It has not been a straightforward evolutionary march, though. Some of the judiciary’s interpretations of the constitution have seemed like throwbacks to the former days of kowtowing to Kenya’s rulers. Decisions in 2013 that essentially said the constitutional bar for integrity did not require people accused of crimes against humanity at the International Criminal Court to clear their names before running for the highest office in the land, and that subsequently upheld the dubious election of President Kenyatta and his deputy, William Ruto in a widely-panned judgement, made many Kenyans fear that the future could be a rerun of the past.

The courts have also controversially upheld colonial-era strictures against sexual diversity, inexplicably equating homosexual sex to marriage and suggesting that by acknowledging the right to marry someone of the opposite sex, the constitution was somehow forbidding same-sex relations.

However, in the main, the judiciary appears to have found some of its footing and earned a measure of confidence from Kenyans by, on numerous occasions, striking down legislation that violated the constitution and, in the run-up to the 2017 elections, upholding rules that would make cheating easier for citizens to detect.

Without a doubt, the high point came with the annulment of the presidential election that year, something that was previously unthinkable. That occasioned dire threats from Kenyatta to “revisit” and two months later, following an attack on the deputy chief justice, the Supreme Court could not muster a quorum to hear a case challenging the holding of a repeat election before the problems that had led to the annulment were fixed.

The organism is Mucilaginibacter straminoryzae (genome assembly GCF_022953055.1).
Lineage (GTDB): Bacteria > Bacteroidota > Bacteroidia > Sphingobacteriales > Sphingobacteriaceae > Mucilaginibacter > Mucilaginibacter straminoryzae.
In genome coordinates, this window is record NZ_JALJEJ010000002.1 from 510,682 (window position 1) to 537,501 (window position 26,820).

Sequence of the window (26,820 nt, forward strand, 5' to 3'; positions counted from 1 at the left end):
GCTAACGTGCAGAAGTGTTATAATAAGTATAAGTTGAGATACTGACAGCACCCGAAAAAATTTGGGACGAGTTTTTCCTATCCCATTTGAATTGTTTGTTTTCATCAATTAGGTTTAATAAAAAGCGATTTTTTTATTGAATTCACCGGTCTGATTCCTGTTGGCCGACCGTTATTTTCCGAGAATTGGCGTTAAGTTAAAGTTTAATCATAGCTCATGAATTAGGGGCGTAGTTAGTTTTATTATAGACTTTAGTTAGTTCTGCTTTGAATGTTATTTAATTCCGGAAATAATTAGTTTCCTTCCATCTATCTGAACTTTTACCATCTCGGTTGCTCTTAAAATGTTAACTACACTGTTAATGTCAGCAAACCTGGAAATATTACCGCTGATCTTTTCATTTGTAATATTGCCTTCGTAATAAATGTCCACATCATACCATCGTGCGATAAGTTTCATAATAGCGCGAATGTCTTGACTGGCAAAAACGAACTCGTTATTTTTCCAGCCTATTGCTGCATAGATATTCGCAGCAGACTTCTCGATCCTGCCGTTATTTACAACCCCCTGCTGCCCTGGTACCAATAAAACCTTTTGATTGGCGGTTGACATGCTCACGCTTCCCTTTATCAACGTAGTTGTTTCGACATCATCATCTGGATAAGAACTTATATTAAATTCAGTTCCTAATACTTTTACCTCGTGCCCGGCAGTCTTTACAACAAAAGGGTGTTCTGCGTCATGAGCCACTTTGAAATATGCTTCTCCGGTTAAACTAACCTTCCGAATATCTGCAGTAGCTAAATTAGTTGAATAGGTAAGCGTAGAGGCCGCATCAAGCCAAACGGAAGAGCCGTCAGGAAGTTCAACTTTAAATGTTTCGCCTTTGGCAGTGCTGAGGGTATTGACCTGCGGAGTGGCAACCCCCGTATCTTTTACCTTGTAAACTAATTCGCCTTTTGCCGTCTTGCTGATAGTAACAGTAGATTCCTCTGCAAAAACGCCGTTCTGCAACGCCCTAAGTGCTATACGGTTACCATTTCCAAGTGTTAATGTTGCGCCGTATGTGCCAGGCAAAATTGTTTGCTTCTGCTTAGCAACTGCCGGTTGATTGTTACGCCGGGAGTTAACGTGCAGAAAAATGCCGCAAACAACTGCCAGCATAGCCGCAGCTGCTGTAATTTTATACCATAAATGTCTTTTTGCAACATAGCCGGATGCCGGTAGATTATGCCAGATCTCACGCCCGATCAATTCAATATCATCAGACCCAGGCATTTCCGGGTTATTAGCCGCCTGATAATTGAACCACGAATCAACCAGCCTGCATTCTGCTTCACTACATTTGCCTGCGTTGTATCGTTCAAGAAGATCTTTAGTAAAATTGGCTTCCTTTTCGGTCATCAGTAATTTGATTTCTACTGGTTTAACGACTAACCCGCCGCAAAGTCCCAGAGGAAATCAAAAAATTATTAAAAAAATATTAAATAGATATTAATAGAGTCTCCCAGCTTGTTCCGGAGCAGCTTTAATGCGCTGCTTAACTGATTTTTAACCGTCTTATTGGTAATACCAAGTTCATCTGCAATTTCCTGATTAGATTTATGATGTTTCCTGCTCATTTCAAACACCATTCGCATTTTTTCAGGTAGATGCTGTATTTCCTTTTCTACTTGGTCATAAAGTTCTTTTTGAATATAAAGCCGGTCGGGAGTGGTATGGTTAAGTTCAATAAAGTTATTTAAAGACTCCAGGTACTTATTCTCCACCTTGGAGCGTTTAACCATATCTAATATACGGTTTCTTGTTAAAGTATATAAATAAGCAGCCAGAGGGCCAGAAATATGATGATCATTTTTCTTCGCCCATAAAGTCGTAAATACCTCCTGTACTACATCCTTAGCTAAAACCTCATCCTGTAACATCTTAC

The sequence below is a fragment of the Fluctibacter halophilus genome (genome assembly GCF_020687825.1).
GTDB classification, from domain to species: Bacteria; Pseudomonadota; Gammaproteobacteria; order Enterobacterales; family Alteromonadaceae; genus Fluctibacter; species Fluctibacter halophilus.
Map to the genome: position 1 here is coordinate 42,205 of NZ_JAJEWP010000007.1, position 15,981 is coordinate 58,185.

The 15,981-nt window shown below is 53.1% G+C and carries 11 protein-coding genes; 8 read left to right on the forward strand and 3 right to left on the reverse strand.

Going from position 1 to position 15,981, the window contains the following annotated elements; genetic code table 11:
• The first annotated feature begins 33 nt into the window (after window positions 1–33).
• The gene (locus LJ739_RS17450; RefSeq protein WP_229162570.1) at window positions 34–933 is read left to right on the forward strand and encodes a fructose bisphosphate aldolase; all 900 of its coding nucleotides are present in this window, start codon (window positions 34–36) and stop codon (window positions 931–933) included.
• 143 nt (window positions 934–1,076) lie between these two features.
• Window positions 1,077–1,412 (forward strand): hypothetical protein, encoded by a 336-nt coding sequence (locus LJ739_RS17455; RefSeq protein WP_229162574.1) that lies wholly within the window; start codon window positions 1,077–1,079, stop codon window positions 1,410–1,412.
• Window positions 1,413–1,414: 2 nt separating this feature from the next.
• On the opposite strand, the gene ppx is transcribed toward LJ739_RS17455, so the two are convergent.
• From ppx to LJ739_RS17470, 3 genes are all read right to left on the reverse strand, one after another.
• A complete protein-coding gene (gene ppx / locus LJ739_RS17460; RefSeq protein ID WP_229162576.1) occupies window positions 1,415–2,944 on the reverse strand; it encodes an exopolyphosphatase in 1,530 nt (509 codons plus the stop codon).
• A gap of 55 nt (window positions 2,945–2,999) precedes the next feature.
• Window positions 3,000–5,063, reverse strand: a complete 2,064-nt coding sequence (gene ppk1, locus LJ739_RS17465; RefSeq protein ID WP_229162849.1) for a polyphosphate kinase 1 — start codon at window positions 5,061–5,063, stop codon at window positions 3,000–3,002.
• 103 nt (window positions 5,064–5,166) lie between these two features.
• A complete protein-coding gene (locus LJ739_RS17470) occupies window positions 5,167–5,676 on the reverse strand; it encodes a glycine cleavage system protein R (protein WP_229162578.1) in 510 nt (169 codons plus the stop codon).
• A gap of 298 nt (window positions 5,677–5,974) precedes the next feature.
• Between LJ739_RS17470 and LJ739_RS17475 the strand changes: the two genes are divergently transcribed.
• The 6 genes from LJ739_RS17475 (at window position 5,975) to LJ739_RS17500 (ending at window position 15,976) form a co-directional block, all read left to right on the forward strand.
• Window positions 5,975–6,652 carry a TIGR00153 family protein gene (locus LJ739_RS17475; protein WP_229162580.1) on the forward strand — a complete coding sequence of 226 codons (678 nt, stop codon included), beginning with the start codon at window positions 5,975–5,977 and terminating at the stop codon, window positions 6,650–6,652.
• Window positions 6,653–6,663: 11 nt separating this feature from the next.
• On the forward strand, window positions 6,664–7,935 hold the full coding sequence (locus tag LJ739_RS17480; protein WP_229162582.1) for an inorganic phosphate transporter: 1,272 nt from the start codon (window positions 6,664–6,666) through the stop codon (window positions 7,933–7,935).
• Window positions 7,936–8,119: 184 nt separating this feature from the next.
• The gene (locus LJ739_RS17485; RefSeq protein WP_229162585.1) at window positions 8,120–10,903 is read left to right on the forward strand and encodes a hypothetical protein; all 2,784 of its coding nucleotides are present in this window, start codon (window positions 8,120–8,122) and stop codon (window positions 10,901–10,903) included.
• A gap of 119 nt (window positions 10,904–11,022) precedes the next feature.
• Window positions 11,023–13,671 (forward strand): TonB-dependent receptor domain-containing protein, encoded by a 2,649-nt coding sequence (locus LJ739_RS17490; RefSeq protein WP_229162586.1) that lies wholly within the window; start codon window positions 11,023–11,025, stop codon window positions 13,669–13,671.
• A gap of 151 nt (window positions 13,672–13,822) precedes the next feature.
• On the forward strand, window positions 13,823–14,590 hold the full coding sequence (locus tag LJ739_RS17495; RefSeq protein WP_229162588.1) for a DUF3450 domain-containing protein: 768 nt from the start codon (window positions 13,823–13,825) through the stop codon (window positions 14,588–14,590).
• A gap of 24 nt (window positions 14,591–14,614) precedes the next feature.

Despite “winning” his second term, Kenyatta has continued his war on the judiciary and on the constitution, teaming up with his erstwhile rival, Raila Odinga, to launch the Building Bridges Initiative – a thinly-disguised attempt to turn back the clock by amending the constitution to begin recreating an all-powerful executive. The initiative resulted in a bill that put forward several constitutional changes.

As in the 1960s, today the legislature has been effectively neutered as a check on the executive and it fell on the judiciary to stop the bill. In May, in another historic judgement, the High Court declared the enterprise unconstitutional.

In a ruling that rehashed the sorry history of how the independence constitution was mutilated using the amendment process and how Kenyans had to fight to undo it, the judges held that tampering with the basic structure of the constitution could only be done by a constitutional assembly that involved all Kenyans in drafting a new one.

Once again, the ruling has prompted anger and disappointment from Kenyatta and his acolytes and precipitated acts of retribution. Two of the judges whose elevation to the Court of Appeal he has blocked were part of the five-judge bench that delivered the ruling.

In a horrific speech at the beginning of June, the president declared that the purpose of human rights and autonomy was cooperation with the government and that the exercise of independence by the judiciary was a threat to the same constitution that granted the independence.

As the judiciary now prepares to hear the government’s appeal against the ruling at the end of June, the question remains whether the judges will once again be cowed into compliance with the wishes of the executive or whether they will summon the courage to continue their defence of the constitution and of their own independence. Kenyans will be keeping a wary eye out, hoping for the latter.

The views expressed in this article are the author’s own and do not necessarily reflect Al Jazeera’s editorial stance.